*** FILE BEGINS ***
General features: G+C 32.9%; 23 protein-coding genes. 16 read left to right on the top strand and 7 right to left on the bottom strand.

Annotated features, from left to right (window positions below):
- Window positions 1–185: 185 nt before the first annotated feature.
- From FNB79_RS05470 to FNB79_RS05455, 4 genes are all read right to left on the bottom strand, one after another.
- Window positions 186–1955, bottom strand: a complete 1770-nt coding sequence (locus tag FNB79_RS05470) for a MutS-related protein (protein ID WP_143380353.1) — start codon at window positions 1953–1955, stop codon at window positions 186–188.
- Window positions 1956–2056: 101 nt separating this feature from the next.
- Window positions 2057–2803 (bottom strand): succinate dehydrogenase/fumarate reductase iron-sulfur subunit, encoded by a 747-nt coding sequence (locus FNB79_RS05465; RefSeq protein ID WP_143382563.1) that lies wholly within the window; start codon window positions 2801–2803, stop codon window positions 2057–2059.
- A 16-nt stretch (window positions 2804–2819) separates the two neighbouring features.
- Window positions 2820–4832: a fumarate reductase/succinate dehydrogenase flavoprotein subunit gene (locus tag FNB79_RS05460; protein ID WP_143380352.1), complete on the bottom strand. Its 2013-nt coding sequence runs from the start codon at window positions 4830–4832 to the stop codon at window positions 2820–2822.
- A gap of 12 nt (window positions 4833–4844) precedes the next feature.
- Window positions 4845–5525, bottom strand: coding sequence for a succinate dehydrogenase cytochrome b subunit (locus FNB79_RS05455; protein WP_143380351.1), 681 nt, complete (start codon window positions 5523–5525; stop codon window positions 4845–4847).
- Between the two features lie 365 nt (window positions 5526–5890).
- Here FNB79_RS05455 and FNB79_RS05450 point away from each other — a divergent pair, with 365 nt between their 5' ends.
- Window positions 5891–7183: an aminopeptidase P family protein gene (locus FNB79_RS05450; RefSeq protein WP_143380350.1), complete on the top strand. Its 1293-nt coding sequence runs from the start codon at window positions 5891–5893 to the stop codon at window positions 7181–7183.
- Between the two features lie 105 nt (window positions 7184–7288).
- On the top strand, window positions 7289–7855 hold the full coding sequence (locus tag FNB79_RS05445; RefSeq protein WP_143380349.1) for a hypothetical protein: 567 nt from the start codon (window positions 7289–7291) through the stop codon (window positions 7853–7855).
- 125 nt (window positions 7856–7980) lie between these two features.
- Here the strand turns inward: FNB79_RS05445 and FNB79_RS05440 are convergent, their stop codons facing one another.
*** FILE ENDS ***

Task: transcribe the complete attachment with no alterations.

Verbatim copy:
General features: G+C 32.9%; 23 protein-coding genes. 16 read left to right on the top strand and 7 right to left on the bottom strand.

Annotated features, from left to right (window positions below):
- Window positions 1–185: 185 nt before the first annotated feature.
- From FNB79_RS05470 to FNB79_RS05455, 4 genes are all read right to left on the bottom strand, one after another.
- Window positions 186–1955, bottom strand: a complete 1770-nt coding sequence (locus tag FNB79_RS05470) for a MutS-related protein (protein ID WP_143380353.1) — start codon at window positions 1953–1955, stop codon at window positions 186–188.
- Window positions 1956–2056: 101 nt separating this feature from the next.
- Window positions 2057–2803 (bottom strand): succinate dehydrogenase/fumarate reductase iron-sulfur subunit, encoded by a 747-nt coding sequence (locus FNB79_RS05465; RefSeq protein ID WP_143382563.1) that lies wholly within the window; start codon window positions 2801–2803, stop codon window positions 2057–2059.
- A 16-nt stretch (window positions 2804–2819) separates the two neighbouring features.
- Window positions 2820–4832: a fumarate reductase/succinate dehydrogenase flavoprotein subunit gene (locus tag FNB79_RS05460; protein ID WP_143380352.1), complete on the bottom strand. Its 2013-nt coding sequence runs from the start codon at window positions 4830–4832 to the stop codon at window positions 2820–2822.
- A gap of 12 nt (window positions 4833–4844) precedes the next feature.
- Window positions 4845–5525, bottom strand: coding sequence for a succinate dehydrogenase cytochrome b subunit (locus FNB79_RS05455; protein WP_143380351.1), 681 nt, complete (start codon window positions 5523–5525; stop codon window positions 4845–4847).
- Between the two features lie 365 nt (window positions 5526–5890).
- Here FNB79_RS05455 and FNB79_RS05450 point away from each other — a divergent pair, with 365 nt between their 5' ends.
- Window positions 5891–7183: an aminopeptidase P family protein gene (locus FNB79_RS05450; RefSeq protein WP_143380350.1), complete on the top strand. Its 1293-nt coding sequence runs from the start codon at window positions 5891–5893 to the stop codon at window positions 7181–7183.
- Between the two features lie 105 nt (window positions 7184–7288).
- On the top strand, window positions 7289–7855 hold the full coding sequence (locus tag FNB79_RS05445; RefSeq protein WP_143380349.1) for a hypothetical protein: 567 nt from the start codon (window positions 7289–7291) through the stop codon (window positions 7853–7855).
- 125 nt (window positions 7856–7980) lie between these two features.
- Here the strand turns inward: FNB79_RS05445 and FNB79_RS05440 are convergent, their stop codons facing one another.